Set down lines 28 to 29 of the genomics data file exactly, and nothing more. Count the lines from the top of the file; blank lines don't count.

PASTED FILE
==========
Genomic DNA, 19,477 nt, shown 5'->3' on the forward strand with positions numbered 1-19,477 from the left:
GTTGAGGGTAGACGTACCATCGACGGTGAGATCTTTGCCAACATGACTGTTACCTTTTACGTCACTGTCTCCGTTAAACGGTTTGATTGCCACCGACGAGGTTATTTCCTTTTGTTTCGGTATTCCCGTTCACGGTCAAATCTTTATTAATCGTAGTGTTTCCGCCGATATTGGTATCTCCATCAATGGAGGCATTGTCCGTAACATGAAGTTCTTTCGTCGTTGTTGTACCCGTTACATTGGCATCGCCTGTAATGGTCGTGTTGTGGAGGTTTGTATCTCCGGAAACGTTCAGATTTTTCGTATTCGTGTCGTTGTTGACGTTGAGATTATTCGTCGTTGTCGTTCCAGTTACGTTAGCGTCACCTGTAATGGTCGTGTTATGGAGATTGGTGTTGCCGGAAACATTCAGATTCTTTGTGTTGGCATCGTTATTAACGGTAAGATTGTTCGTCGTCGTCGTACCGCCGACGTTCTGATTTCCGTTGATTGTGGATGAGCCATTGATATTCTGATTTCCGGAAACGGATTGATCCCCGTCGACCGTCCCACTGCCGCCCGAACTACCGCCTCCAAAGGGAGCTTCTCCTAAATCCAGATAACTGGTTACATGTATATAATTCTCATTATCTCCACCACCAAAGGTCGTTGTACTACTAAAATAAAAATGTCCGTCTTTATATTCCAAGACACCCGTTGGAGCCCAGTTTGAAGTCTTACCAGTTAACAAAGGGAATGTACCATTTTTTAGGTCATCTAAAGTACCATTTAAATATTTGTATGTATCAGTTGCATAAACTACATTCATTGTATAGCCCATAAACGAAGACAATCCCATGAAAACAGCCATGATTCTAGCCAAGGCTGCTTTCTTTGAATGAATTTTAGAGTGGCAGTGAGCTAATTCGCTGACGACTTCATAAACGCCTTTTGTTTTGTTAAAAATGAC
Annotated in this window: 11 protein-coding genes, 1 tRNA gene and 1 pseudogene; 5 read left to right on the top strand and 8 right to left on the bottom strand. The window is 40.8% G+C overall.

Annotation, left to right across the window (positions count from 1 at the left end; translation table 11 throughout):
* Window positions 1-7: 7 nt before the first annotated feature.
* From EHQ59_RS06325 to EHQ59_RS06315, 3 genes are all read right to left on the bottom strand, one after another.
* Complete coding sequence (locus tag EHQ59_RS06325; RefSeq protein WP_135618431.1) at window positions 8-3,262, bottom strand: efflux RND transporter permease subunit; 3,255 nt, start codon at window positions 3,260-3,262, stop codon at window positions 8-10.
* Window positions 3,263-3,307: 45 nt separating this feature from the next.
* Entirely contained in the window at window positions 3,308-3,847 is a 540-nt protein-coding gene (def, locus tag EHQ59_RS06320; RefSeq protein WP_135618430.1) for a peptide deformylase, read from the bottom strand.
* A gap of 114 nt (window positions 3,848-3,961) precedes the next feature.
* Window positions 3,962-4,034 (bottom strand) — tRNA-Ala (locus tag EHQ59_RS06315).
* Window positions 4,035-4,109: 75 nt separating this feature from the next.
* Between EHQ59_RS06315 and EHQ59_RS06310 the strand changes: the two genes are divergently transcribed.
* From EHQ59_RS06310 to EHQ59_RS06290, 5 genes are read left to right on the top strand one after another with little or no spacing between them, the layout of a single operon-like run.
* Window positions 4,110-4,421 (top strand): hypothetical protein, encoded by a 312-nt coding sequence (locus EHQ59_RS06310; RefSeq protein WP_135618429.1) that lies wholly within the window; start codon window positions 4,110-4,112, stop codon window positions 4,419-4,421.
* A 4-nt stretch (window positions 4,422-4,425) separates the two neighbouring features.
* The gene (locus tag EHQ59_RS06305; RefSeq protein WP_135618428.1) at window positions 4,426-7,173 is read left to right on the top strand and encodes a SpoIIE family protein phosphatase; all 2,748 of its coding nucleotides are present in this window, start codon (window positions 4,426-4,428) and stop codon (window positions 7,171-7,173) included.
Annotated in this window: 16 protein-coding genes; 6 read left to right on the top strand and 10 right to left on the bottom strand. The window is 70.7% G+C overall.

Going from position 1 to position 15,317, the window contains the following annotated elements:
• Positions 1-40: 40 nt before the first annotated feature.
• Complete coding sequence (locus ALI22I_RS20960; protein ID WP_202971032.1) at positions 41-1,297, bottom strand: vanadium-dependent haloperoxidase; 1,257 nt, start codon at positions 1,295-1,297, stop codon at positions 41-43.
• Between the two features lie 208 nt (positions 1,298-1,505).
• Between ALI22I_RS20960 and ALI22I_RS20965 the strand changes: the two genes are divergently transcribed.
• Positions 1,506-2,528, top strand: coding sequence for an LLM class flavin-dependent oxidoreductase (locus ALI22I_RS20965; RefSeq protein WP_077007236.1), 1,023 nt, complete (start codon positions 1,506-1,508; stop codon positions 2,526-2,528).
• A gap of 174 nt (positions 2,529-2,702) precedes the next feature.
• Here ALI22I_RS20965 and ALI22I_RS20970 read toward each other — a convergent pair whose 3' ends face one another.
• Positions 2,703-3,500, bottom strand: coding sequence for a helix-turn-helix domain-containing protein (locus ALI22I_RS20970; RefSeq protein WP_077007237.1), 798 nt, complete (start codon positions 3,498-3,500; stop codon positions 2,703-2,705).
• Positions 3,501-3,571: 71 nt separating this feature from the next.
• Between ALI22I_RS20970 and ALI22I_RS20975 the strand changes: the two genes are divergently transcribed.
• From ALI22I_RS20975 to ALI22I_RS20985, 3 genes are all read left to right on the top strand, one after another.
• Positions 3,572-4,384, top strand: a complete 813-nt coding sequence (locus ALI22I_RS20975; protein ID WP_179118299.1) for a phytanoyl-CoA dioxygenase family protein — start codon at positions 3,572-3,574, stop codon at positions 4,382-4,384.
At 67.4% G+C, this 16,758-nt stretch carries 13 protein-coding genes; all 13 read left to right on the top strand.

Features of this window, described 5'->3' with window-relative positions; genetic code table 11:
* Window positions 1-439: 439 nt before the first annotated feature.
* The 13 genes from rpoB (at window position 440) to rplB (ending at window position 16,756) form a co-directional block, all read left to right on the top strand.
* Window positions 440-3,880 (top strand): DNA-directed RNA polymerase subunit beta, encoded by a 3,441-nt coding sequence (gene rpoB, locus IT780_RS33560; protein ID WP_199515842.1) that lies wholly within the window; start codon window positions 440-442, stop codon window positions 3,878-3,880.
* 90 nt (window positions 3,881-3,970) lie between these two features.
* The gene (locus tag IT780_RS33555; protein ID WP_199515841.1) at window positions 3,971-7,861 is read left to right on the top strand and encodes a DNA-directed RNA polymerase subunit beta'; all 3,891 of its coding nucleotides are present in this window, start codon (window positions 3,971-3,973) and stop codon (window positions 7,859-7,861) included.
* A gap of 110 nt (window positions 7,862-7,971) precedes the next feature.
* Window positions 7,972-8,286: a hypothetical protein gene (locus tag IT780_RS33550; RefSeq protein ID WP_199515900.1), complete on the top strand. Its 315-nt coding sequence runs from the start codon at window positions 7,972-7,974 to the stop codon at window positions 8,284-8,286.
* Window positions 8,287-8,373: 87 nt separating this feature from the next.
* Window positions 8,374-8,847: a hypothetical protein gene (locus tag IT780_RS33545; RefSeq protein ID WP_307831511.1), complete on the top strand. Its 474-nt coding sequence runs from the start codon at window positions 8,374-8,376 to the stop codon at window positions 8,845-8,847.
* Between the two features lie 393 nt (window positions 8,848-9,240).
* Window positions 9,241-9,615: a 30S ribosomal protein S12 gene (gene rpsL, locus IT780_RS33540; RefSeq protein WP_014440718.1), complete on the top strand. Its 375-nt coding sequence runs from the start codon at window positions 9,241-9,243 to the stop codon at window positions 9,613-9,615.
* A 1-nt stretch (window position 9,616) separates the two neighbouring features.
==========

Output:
• Positions 3,501-3,571: 71 nt separating this feature from the next.
• Between ALI22I_RS20970 and ALI22I_RS20975 the strand changes: the two genes are divergently transcribed.